Serratia marcescens (/sɛˈreɪʃjə mɑː(r)ˈsɛs.sɛnz/) is a species of rod-shaped Gram negative bacterium in the family Enterobacteriaceae. A human pathogen, S. marcescens is involved in hospital-acquired infections (HAIs), particularly catheter-associated bacteremia, urinary tract infections and wound infections, and is responsible for 1.4% of HAI cases in the United States. It is commonly found in the respiratory and urinary tracts of hospitalized adults and in the gastrointestinal system of children. Due to its abundant presence in the environment, and its preference for damp conditions, S. marcescens is commonly found growing in bathrooms (especially on tile grout, shower corners, toilet water line, and basin), where it manifests as a pink, pink-orange, or orange discoloration and slimy film feeding off phosphorus-containing materials or fatty substances such as soap and shampoo residue.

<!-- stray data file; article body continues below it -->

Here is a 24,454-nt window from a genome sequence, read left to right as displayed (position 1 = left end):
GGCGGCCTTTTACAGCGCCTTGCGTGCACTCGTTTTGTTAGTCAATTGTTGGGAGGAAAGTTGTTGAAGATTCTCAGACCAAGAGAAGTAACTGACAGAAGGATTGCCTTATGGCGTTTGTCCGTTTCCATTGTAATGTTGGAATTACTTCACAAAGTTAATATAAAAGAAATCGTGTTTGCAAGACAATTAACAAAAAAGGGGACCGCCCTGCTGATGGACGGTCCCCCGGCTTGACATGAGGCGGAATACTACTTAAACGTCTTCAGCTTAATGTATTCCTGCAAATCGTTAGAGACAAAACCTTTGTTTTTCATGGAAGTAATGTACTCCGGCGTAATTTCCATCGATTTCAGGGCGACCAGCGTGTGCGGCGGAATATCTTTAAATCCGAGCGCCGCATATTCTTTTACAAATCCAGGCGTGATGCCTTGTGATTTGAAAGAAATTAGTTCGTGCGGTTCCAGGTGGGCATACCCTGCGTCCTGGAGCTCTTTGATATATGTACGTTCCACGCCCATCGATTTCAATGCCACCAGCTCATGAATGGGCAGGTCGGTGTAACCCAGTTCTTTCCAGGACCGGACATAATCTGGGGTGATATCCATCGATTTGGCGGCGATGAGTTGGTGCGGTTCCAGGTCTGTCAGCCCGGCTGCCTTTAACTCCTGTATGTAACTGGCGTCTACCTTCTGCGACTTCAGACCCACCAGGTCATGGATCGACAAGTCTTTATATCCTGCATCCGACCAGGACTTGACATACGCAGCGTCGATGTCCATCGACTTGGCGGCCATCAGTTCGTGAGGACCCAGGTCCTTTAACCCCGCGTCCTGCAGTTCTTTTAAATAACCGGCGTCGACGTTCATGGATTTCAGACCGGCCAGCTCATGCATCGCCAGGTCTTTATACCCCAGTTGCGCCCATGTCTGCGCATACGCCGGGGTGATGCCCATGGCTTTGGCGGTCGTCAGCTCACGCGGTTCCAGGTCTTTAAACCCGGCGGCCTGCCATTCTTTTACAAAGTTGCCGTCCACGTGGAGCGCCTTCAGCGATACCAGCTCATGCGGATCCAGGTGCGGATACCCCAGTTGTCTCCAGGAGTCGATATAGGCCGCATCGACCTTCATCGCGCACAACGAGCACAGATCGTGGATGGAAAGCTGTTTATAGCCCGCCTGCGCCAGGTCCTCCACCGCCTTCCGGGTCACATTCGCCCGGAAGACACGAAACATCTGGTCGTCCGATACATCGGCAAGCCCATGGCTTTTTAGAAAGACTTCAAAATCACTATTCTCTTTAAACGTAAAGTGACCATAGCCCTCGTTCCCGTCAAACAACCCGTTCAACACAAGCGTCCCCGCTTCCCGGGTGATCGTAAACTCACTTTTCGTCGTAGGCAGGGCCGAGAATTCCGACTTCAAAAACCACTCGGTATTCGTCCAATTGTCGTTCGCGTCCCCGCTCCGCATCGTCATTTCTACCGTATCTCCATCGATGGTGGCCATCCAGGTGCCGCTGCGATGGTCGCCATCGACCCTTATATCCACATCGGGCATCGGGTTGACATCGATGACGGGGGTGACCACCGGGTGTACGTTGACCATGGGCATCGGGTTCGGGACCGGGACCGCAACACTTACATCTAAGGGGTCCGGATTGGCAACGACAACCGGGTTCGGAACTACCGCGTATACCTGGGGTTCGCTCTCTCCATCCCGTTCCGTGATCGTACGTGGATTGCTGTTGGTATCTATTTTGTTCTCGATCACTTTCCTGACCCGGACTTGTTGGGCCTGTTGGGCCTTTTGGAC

Once established, complete eradication of the organism is often difficult, but can be accomplished by application of a bleach-based disinfectant. Rinsing and drying surfaces after use can also prevent the establishment of the bacterium by removing its food source and making the environment less hospitable.
S. marcescens may also be found in environments such as dirt, supposedly "sterile" places, and the subgingival biofilm of teeth. Due to this, and because S. marcescens produces a reddish-orange tripyrrole pigment called prodigiosin, it may cause staining of the teeth. The biochemical pathway for the production of prodigiosin by S. marcescens is unknown except for the final two steps. In these steps, a monopyrrole and a bipyrrole undergo a condensation reaction by way of an enzyme to form prodigiosin.
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